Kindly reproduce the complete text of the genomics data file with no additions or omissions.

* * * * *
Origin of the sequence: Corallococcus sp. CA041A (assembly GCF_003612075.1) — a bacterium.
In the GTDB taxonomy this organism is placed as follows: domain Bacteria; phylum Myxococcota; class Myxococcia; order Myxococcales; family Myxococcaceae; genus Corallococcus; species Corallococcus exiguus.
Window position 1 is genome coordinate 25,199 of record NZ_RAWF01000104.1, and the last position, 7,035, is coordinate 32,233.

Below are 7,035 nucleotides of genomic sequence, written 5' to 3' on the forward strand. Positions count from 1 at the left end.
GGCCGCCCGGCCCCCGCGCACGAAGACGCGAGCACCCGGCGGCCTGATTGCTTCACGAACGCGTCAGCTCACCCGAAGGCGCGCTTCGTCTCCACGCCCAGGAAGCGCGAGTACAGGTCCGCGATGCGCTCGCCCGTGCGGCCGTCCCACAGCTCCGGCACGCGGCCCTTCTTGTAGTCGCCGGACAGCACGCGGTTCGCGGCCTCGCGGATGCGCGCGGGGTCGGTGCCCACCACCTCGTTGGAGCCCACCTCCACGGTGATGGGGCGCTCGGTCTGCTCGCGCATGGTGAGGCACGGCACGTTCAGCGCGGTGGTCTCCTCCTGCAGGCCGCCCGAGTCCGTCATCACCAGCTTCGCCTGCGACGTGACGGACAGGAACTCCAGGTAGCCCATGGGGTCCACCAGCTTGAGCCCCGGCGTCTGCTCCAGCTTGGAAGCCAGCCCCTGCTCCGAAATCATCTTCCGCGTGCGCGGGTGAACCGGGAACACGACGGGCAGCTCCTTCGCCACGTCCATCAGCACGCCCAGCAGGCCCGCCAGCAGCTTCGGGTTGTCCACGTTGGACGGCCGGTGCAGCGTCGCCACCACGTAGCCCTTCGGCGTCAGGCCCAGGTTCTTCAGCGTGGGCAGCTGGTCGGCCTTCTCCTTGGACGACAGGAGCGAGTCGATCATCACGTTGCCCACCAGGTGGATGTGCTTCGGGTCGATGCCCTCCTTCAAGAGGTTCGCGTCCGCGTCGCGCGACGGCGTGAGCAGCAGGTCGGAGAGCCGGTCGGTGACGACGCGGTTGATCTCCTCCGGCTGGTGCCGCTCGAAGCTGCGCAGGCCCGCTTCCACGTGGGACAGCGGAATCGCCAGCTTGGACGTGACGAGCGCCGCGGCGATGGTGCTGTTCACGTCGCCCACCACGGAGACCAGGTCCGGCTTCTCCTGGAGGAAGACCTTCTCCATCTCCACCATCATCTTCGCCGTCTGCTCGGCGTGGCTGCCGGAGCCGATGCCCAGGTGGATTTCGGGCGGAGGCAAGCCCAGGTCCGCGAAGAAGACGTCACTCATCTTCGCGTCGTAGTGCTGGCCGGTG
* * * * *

Origin of the sequence: Corallococcus sp. CA041A (assembly GCF_003612075.1) — a bacterium.
In the GTDB taxonomy this organism is placed as follows: domain Bacteria; phylum Myxococcota; class Myxococcia; order Myxococcales; family Myxococcaceae; genus Corallococcus; species Corallococcus exiguus.
Window position 1 is genome coordinate 25,199 of record NZ_RAWF01000104.1, and the last position, 7,035, is coordinate 32,233.

Below are 7,035 nucleotides of genomic sequence, written 5' to 3' on the forward strand. Positions count from 1 at the left end.
GGCCGCCCGGCCCCCGCGCACGAAGACGCGAGCACCCGGCGGCCTGATTGCTTCACGAACGCGTCAGCTCACCCGAAGGCGCGCTTCGTCTCCACGCCCAGGAAGCGCGAGTACAGGTCCGCGATGCGCTCGCCCGTGCGGCCGTCCCACAGCTCCGGCACGCGGCCCTTCTTGTAGTCGCCGGACAGCACGCGGTTCGCGGCCTCGCGGATGCGCGCGGGGTCGGTGCCCACCACCTCGTTGGAGCCCACCTCCACGGTGATGGGGCGCTCGGTCTGCTCGCGCATGGTGAGGCACGGCACGTTCAGCGCGGTGGTCTCCTCCTGCAGGCCGCCCGAGTCCGTCATCACCAGCTTCGCCTGCGACGTGACGGACAGGAACTCCAGGTAGCCCATGGGGTCCACCAGCTTGAGCCCCGGCGTCTGCTCCAGCTTGGAAGCCAGCCCCTGCTCCGAAATCATCTTCCGCGTGCGCGGGTGAACCGGGAACACGACGGGCAGCTCCTTCGCCACGTCCATCAGCACGCCCAGCAGGCCCGCCAGCAGCTTCGGGTTGTCCACGTTGGACGGCCGGTGCAGCGTCGCCACCACGTAGCCCTTCGGCGTCAGGCCCAGGTTCTTCAGCGTGGGCAGCTGGTCGGCCTTCTCCTTGGACGACAGGAGCGAGTCGATCATCACGTTGCCCACCAGGTGGATGTGCTTCGGGTCGATGCCCTCCTTCAAGAGGTTCGCGTCCGCGTCGCGCGACGGCGTGAGCAGCAGGTCGGAGAGCCGGTCGGTGACGACGCGGTTGATCTCCTCCGGCTGGTGCCGCTCGAAGCTGCGCAGGCCCGCTTCCACGTGGGACAGCGGAATCGCCAGCTTGGACGTGACGAGCGCCGCGGCGATGGTGCTGTTCACGTCGCCCACCACGGAGACCAGGTCCGGCTTCTCCTGGAGGAAGACCTTCTCCATCTCCACCATCATCTTCGCCGTCTGCTCGGCGTGGCTGCCGGAGCCGATGCCCAGGTGGATTTCGGGCGGAGGCAAGCCCAGGTCCGCGAAGAAGACGTCACTCATCTTCGCGTCGTAGTGCTGGCCGGTG